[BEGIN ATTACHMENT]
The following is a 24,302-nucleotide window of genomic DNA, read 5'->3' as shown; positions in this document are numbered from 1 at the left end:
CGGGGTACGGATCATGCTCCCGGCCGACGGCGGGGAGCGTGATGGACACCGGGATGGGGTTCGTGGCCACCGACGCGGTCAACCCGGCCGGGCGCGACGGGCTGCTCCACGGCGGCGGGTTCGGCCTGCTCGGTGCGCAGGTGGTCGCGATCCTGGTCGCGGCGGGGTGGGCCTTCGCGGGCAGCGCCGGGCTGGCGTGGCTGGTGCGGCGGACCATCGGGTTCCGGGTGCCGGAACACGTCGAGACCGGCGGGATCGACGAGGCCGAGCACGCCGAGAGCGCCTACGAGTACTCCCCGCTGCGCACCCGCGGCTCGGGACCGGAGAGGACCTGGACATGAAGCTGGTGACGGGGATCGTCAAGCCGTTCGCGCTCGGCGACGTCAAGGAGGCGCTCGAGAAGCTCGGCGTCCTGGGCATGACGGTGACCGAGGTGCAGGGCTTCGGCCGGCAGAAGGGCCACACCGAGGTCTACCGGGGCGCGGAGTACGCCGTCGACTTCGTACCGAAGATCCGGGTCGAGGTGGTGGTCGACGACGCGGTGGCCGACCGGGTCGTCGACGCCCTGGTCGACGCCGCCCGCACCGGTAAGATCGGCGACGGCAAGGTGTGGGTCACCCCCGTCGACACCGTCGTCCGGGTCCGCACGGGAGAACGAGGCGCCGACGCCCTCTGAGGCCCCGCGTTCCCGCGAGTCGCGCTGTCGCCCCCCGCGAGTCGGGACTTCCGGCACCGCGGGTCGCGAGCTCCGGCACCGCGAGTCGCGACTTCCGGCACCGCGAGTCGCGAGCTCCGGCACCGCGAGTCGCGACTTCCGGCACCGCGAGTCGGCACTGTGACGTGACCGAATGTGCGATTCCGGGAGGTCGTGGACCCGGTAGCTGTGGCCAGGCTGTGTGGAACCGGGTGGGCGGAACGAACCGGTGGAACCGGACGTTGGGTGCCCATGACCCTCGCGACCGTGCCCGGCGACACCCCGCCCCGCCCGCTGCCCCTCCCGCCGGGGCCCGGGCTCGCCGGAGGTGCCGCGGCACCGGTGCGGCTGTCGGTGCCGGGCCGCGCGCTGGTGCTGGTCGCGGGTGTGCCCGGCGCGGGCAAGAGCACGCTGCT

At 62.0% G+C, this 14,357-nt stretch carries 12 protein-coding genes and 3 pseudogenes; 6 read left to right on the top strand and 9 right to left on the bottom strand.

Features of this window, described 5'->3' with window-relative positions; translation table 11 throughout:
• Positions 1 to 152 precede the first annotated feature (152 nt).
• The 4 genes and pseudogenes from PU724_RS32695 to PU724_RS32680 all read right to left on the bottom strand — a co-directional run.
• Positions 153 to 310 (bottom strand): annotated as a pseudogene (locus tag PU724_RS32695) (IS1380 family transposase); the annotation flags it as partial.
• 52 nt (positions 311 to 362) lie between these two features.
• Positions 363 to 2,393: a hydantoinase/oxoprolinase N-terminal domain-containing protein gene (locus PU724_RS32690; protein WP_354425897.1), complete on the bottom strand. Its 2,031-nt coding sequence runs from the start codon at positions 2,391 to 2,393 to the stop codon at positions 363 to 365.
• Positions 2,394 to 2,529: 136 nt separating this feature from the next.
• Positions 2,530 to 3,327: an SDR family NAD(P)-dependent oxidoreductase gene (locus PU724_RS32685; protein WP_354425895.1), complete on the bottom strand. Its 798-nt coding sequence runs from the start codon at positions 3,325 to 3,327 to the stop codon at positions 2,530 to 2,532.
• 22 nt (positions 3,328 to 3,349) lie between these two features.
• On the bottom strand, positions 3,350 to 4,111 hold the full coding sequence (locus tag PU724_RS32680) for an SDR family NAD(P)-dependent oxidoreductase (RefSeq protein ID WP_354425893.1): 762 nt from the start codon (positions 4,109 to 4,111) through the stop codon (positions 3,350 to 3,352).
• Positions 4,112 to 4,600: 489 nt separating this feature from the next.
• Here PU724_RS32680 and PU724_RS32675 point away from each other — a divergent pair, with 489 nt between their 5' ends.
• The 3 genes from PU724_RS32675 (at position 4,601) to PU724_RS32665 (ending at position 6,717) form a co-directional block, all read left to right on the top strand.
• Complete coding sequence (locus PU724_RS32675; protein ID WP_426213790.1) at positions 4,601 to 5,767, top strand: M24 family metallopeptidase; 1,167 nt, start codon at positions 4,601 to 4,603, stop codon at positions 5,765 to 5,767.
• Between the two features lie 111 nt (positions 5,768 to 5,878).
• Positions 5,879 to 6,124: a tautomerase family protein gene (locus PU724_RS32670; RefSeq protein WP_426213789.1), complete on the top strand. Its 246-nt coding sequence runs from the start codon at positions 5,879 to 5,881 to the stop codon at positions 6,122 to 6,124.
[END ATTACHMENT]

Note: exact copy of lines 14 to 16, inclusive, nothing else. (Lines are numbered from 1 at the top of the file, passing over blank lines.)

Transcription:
• Positions 4,112 to 4,600: 489 nt separating this feature from the next.
• Here PU724_RS32680 and PU724_RS32675 point away from each other — a divergent pair, with 489 nt between their 5' ends.
• The 3 genes from PU724_RS32675 (at position 4,601) to PU724_RS32665 (ending at position 6,717) form a co-directional block, all read left to right on the top strand.